The health burden of diabetes in 2013 was estimated to be 1,903,650 Disability-Adjusted Life Years (DALYs) [14]. The health burden of hospitalisations due to diabetic complications in general hospitals run by state health ministries, accounted for 4.2 % of total DALYs associated with diabetes in Mexico in 2010 and increased over the period 2001–2011 by 112 % [2].

The financial cost of the hospital care provided can be considered to be a proxy for the direct economic burden of preventable hospitalisations. The health burden of these hospitalisations can be estimated by the disability suffered by patients with diabetic complications that would not have been incurred if they had received appropriate primary care [2]. Whether these hospitalisations are related to low-quality primary care, non-adherence to the recommended treatments or to easy access to secondary care through the emergency department they are, in principle, preventable at the primary level, and their presence suggests a failure of the primary care system, which includes providers, patients and health authorities, not only the primary care team.

This paper analyses the financial and health burden imposed by potentially preventable diabetic hospitalisations in IMSS hospitals. IMSS is the largest social security institution in Latin America providing health care and other social security services to more than 59 million beneficiaries from the ordinary scheme, (accounting for 49 % of the Mexican population). IMSS has recently designed and implemented a strategic plan that is intended to improve quality, health outcomes, and patient satisfaction while assuring IMSS’s financial sustainability in the short, medium, and long run [15]. Assessing the effect of these strategies on diabetic complications is, however, beyond the scope of this study. The objective of this paper is to extend the work done by Lugo-Palacios and Cairns [2] to the IMSS case by estimating the magnitude and trend of the financial and health burden associated with potentially preventable diabetic hospitalisations while avoiding double-counting of the health burden due to multiple discharges.

Methods

This analysis follows the methodology proposed by Lugo-Palacios and Cairns [2] and uses hospital discharge data for the period 2007–2014 from six types of IMSS general hospitals: sub-zone general hospitals; zone general hospitals; regional general hospitals; and sub-zone, zone and regional hospitals with a primary care unit. Data on medical procedures, main and secondary diagnoses, as well as the code of the unit where the patient is registered to receive primary care, among other variables, were recorded for each discharge [16]. Importantly, multiple discharges for the same patient can be identified. IMSS has a well-structured information system for recording every single hospital discharge across medical units which ensures the quality of the recorded data [17].

Hospitalisations of patients 20 years or older due to five complications of diabetes (retinopathy, kidney failure, neuropathy, diabetic foot and diabetic amputations) were identified through the ICD-10 code of the main diagnosis in each case. Amputations where the main hospitalisation diagnosis was any of the diabetic codes considered in this study, were classified as diabetic amputations and included in the analysis.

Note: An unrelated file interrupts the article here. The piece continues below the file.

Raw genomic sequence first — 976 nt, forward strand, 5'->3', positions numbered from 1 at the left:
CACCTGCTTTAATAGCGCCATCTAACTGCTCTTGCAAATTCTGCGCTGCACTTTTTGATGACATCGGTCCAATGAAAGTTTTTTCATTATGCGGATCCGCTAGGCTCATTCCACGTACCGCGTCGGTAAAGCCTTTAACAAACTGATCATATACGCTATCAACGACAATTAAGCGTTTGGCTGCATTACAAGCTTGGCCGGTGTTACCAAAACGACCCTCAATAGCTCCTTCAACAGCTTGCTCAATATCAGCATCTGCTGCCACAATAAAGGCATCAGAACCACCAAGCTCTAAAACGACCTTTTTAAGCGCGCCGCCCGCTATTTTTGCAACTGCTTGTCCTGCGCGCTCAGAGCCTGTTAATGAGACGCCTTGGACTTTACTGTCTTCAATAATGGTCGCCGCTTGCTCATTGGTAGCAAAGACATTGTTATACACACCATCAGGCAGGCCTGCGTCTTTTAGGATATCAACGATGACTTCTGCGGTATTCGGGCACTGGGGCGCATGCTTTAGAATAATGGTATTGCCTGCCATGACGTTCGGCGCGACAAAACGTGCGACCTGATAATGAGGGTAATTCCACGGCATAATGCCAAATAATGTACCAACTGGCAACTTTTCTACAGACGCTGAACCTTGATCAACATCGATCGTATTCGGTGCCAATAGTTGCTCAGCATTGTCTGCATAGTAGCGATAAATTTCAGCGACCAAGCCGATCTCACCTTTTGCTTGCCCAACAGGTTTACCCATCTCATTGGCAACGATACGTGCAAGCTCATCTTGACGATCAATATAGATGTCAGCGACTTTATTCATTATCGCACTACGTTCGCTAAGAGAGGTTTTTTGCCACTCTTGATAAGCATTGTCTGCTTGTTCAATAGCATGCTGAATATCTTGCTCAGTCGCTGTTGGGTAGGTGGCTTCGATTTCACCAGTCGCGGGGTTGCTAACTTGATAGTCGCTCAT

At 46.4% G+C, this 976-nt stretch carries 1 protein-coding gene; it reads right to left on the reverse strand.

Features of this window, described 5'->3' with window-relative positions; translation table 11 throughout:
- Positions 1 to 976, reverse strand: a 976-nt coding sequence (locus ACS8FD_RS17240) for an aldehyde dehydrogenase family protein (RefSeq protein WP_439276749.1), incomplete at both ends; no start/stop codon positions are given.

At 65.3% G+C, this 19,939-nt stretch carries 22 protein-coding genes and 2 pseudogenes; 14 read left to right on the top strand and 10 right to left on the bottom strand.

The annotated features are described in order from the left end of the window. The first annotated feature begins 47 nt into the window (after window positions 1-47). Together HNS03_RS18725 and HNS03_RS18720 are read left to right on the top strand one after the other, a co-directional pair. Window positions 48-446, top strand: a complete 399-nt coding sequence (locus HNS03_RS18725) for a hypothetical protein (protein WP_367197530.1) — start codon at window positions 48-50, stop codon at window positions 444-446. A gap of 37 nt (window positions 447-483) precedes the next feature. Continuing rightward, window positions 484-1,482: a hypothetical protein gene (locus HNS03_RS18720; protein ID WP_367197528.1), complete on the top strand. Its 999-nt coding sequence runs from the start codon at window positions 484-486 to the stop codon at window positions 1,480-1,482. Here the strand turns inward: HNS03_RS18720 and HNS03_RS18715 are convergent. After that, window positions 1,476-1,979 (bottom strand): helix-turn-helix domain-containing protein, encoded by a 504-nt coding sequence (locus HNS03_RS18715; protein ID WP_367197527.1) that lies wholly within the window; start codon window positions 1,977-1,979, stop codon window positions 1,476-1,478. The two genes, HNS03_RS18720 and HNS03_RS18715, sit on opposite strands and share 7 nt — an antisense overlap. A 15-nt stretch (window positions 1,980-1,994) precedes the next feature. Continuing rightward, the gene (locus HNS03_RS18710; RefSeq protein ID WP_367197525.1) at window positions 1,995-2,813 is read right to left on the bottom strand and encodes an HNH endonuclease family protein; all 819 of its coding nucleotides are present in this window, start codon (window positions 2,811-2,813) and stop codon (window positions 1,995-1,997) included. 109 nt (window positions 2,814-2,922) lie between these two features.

To estimate the financial cost of preventable diabetic hospitalisations in IMSS hospitals this study uses the IMSS Diagnostic-Related Group (DRG) system [18]. When the ICD-10 code could be assigned to more than one DRG, the decision on which DRG to use was based on the DRG that included all the ICD-10 codes related to the complication. With the exception of diabetic amputations, the DRG costs were taken from the IMSS Medical-Economic Forms where cost estimates for each DRG are reported. Since diabetic amputations are defined as those hospitalisations where the main diagnosis was any diabetic ICD-10 code where the patient suffered an amputation, only the cost of the surgical procedure was considered as this intervention represents additional costs not previously accounted for in the DRG cost. The latter cost was obtained from the inter-institutional maximum referral tariffs [19]. Table 1 shows the DRG classification and costs for all the ICD-10 codes considered in this analysis. It is worth noting that the codes considered for all the complications analysed (including kidney failure) are only those related to diabetes. IMSS-DRG cost data are only available for 2013, thus, it was necessary to assume that IMSS-DRG costs only changed due to inflation during the study period.
Table 1

Diabetic ICD-10 codes and DRG classification

ICD-10 of diabetic complications

DRG

IMSS DRG 2013 Cost (MXN)

Kidney failure

E10.2, E11.2, E12.2, E13.2, E14.2

698 – Other kidney and urinary tract diagnostics with major complications

71 066

Retinopathy

E10.3, E11.3, E12.3, E13.3, E14.3

125 – Other eye disorders

22 820

Neuropathy

E10.4, E11.4, E12.4, E13.4, E14.4

074 – Cranial and peripheral nerve disorders with no major complications

37 494

Diabetic foot

E10.5, E11.5, E12.5, E13.5, E14.5

301 – Peripheral vascular disorders

46 057

Amputation

Any Diabetic code + CIE-9CM: 84.1, 84.10, 84.11, 84.14, 84.15, 84.17, 84.19

Low limb amputation secondary to diabetic foot

58 831

All diabetic hospitalisations ICD-10 codes

E10.9, E11.9, E12.9, E13.9, E14.9, E10.0, E10.1, E10.6, E10.7, E10.8, E11.0, E11.1, E11.6, E11.7, E11.8, E12.0, E12.1, E12.6, E12.7, E12.8, E13.0, E13.1, E13.6, E13.7, E13.8, E14.0, E14.1, E14.6, E14.7, E14.8, E10.5, E11.5, E12.5, E13.5, E14.5, E10.3, E11.3, E12.3, E13.3, E14.3, E10.2, E11.2, E12.2, E13.2, E14.2, E10.4, E11.4, E12.4, E13.4, E14.4